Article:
What I will say is this: scaling servers is much easier than reading the structure and processes of an organization to accommodate so many newcomers. The biggest lesson learned in this respect is just how much quality communication matters in a company, and how hard it is to maintain once you grow beyond a certain size. The challenges of keeping everyone informed, motivated, and pulling in the right direction were exacerbated massively by the lockdown, with everyone at home and video calls the only real means of communication.
Both my co-founder Till and I have technical backgrounds, and as engineers, you always try to do everything as efficiently as possible. Communication is no exception to this: in the past we invested minimal time on concepts like all-hands meetings, team updates, and internal communication, assuming everyone knew what was going on anyway. Our Head of HR and management teams have successfully convinced us to change our ways, but despite significant improvements, we probably still communicate much less than we ought to.
What’s in the plans for the upcoming year, and the next 5 years?
We’re making things! Now that’s a fantastic feeling — next year will be the most exciting in terms of product development and innovation in a long time. I’m so excited about it: we’ve just launched the first (private) beta of the all-new MindMeister, which is essentially a complete reinvention of our flagship product. It has tons of new features, a brand new UI, and it looks fantastic: so many gorgeous new themes and templates. The public launch is planned for Q1 2021, and I can’t wait.
That’s only one part of the plan though. We’re also getting ready to launch a completely new product, the third in our suite, which takes us another step along the road towards our company vision to bring joy to work and simplicity to collaboration. The product is called MeisterNote and is designed to make collaborative writing fast, fun, and effective.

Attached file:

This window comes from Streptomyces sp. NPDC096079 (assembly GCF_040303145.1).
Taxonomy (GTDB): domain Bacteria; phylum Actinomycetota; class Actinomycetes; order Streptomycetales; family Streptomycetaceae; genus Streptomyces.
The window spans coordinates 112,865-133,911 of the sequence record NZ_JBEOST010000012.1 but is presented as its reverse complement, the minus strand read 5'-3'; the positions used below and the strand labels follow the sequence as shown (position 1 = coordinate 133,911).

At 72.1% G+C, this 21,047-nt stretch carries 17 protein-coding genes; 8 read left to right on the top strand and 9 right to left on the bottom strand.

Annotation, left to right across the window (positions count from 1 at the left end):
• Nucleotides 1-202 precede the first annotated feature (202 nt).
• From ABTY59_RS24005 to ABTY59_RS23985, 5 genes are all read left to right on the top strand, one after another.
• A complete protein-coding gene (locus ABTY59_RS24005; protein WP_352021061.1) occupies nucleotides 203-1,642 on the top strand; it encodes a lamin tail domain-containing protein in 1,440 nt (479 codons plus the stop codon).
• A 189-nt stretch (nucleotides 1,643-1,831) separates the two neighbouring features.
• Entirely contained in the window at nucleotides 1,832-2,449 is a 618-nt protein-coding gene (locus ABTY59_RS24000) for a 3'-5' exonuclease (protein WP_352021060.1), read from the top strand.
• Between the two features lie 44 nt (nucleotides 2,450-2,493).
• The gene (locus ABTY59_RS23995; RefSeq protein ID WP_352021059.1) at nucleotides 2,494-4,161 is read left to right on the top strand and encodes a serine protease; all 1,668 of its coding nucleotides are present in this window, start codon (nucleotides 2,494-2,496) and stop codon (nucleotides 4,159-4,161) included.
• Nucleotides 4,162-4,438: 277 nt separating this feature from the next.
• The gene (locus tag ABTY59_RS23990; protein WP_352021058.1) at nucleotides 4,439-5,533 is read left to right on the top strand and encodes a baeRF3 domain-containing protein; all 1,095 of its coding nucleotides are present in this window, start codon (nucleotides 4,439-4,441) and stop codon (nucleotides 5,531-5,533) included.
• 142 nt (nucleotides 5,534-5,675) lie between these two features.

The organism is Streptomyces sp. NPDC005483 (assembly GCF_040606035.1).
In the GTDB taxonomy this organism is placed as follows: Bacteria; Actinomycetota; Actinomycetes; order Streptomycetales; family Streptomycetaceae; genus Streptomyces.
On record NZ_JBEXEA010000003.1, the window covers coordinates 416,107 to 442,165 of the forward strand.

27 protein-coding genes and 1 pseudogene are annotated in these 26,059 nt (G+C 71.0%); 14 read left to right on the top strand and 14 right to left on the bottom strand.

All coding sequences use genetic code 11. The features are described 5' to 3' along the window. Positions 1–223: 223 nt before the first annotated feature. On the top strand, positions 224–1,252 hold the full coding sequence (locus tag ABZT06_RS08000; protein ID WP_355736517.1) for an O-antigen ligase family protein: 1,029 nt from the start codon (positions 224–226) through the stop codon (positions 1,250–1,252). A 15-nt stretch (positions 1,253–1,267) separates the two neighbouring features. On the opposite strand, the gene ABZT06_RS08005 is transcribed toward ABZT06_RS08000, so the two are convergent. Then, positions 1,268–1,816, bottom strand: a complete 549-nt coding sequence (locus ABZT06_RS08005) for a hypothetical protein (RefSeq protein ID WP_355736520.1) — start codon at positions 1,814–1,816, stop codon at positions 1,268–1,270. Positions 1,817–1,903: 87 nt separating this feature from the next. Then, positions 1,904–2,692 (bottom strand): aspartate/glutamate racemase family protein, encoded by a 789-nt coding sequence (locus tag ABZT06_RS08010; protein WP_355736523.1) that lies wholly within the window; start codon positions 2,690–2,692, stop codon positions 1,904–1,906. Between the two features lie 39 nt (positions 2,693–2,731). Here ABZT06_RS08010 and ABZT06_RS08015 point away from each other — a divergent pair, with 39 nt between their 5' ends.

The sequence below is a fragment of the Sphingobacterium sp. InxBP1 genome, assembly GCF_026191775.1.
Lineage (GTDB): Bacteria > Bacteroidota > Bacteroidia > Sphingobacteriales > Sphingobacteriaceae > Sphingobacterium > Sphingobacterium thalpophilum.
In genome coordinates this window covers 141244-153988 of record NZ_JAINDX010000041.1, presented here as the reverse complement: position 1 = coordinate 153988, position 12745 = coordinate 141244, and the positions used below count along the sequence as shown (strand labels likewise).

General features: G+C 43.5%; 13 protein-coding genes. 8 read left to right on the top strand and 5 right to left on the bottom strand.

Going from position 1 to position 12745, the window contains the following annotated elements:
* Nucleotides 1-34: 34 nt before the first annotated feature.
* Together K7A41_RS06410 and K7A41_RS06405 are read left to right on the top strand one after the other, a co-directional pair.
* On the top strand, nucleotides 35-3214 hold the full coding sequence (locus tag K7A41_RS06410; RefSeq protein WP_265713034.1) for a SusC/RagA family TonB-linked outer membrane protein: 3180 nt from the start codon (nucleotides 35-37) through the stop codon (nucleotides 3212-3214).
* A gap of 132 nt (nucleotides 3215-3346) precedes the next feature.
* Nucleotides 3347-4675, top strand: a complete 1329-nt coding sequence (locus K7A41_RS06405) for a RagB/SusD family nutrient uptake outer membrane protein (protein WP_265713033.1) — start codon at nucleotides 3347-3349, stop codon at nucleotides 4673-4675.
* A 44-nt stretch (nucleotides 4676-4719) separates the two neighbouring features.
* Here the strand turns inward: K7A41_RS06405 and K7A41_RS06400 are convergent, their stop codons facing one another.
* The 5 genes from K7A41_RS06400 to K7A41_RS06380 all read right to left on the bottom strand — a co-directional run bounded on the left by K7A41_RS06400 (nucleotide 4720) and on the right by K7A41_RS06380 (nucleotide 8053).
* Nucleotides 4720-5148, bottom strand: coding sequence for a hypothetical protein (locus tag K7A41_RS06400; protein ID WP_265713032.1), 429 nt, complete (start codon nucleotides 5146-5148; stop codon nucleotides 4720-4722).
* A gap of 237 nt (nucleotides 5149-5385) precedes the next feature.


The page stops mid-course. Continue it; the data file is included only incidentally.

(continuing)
We’re also looking to branch out (excuse the pun) the MindMeister experience to become a more generic canvas-based collaboration and to combine our apps in an even more closely-integrated all-in-one suite. Our tools are linked, in terms of their style and their place in the workflow. By moving them closer together, we’re essentially broadening the range of applications for distributed teams who value simplicity, beauty, and impeccable security standards in a toolset that helps them get the best out of their work.
Have you read any good books in the last year?
Of the books I’ve read this year, my favorite has been Thinking Fast and Slow by Daniel Kahneman. I’ve known about the book for years, but I was always a bit intimidated by it, thinking it was dry and overly scientific. It pleasantly surprised me and I loved every page of it. Highly recommended!
Right now I’m reading The Ascent of Money by Niall Ferguson, which is a really well-written and meticulously-researched history of the financial markets, banks, bonds, and stocks. It’s a great primer for a techie like me who never really understood the mechanics of money in detail.
Advice for other entrepreneurs who might be struggling to grow their business?
When you’re just starting, it’s easy to feel small. Don’t assume that the business world is made up just of geniuses and that you don’t belong — even the top CEOs are human and we all make mistakes. Focus on what makes you great: the ambition and discipline you needed just to start your own business put you ahead of 98% of the population of this planet from the start.
Secondly, stick to your goals. This is especially relevant if you operate in a market with strong competitors, just as we do. For us, it doesn’t really matter that our competitors are backed by seemingly bottomless pits of venture capital, we reach our customers by focusing on specific segments and solving problems for the companies within them.
Once you know where you want to go, hire “doers” — people with initiative — and stay true to your vision. Slow and steady wins the race, those hyper-growth bubbles are just a distraction.
Are you looking to hire for certain positions right now?
Other than that, the most urgent positions we have to fill are for Data Engineers, DevOps specialists, and Customer Success Agents.
Where can we go to learn more?
If you have any questions or comments, drop a comment below!